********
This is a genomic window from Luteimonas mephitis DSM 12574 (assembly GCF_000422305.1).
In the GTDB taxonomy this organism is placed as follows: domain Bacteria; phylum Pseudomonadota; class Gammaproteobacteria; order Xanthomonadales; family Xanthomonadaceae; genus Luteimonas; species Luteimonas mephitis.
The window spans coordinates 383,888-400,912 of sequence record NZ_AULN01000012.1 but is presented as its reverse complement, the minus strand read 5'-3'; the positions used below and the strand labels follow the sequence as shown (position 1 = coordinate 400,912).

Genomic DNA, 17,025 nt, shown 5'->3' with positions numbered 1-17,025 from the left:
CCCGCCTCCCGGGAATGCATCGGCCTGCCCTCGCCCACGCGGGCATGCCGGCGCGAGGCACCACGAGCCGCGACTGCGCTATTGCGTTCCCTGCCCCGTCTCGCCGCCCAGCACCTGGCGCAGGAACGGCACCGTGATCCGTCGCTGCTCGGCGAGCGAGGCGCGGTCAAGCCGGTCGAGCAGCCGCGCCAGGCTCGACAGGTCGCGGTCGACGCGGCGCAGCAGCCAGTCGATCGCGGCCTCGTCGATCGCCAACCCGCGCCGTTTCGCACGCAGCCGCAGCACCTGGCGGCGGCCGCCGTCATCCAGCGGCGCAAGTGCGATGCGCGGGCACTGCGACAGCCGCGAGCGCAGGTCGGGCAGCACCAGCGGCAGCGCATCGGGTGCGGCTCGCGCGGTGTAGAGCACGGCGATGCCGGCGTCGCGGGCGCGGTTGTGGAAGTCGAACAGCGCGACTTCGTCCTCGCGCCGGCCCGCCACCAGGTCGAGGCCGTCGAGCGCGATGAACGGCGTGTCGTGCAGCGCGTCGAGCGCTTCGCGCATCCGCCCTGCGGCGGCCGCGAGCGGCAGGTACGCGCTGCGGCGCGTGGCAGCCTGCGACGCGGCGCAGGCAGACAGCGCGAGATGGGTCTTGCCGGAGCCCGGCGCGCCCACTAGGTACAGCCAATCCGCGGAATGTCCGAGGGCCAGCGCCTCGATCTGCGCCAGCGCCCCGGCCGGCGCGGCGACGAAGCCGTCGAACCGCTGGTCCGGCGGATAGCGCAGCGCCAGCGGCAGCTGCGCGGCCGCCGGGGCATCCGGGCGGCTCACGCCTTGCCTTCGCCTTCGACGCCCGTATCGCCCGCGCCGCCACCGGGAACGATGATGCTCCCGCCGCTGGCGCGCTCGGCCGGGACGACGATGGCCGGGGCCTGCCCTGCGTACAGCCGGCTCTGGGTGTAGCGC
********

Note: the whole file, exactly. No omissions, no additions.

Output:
This is a genomic window from Luteimonas mephitis DSM 12574 (assembly GCF_000422305.1).
In the GTDB taxonomy this organism is placed as follows: domain Bacteria; phylum Pseudomonadota; class Gammaproteobacteria; order Xanthomonadales; family Xanthomonadaceae; genus Luteimonas; species Luteimonas mephitis.
The window spans coordinates 383,888-400,912 of sequence record NZ_AULN01000012.1 but is presented as its reverse complement, the minus strand read 5'-3'; the positions used below and the strand labels follow the sequence as shown (position 1 = coordinate 400,912).

Genomic DNA, 17,025 nt, shown 5'->3' with positions numbered 1-17,025 from the left:
CCCGCCTCCCGGGAATGCATCGGCCTGCCCTCGCCCACGCGGGCATGCCGGCGCGAGGCACCACGAGCCGCGACTGCGCTATTGCGTTCCCTGCCCCGTCTCGCCGCCCAGCACCTGGCGCAGGAACGGCACCGTGATCCGTCGCTGCTCGGCGAGCGAGGCGCGGTCAAGCCGGTCGAGCAGCCGCGCCAGGCTCGACAGGTCGCGGTCGACGCGGCGCAGCAGCCAGTCGATCGCGGCCTCGTCGATCGCCAACCCGCGCCGTTTCGCACGCAGCCGCAGCACCTGGCGGCGGCCGCCGTCATCCAGCGGCGCAAGTGCGATGCGCGGGCACTGCGACAGCCGCGAGCGCAGGTCGGGCAGCACCAGCGGCAGCGCATCGGGTGCGGCTCGCGCGGTGTAGAGCACGGCGATGCCGGCGTCGCGGGCGCGGTTGTGGAAGTCGAACAGCGCGACTTCGTCCTCGCGCCGGCCCGCCACCAGGTCGAGGCCGTCGAGCGCGATGAACGGCGTGTCGTGCAGCGCGTCGAGCGCTTCGCGCATCCGCCCTGCGGCGGCCGCGAGCGGCAGGTACGCGCTGCGGCGCGTGGCAGCCTGCGACGCGGCGCAGGCAGACAGCGCGAGATGGGTCTTGCCGGAGCCCGGCGCGCCCACTAGGTACAGCCAATCCGCGGAATGTCCGAGGGCCAGCGCCTCGATCTGCGCCAGCGCCCCGGCCGGCGCGGCGACGAAGCCGTCGAACCGCTGGTCCGGCGGATAGCGCAGCGCCAGCGGCAGCTGCGCGGCCGCCGGGGCATCCGGGCGGCTCACGCCTTGCCTTCGCCTTCGACGCCCGTATCGCCCGCGCCGCCACCGGGAACGATGATGCTCCCGCCGCTGGCGCGCTCGGCCGGGACGACGATGGCCGGGGCCTGCCCTGCGTACAGCCGGCTCTGGGTGTAGCGC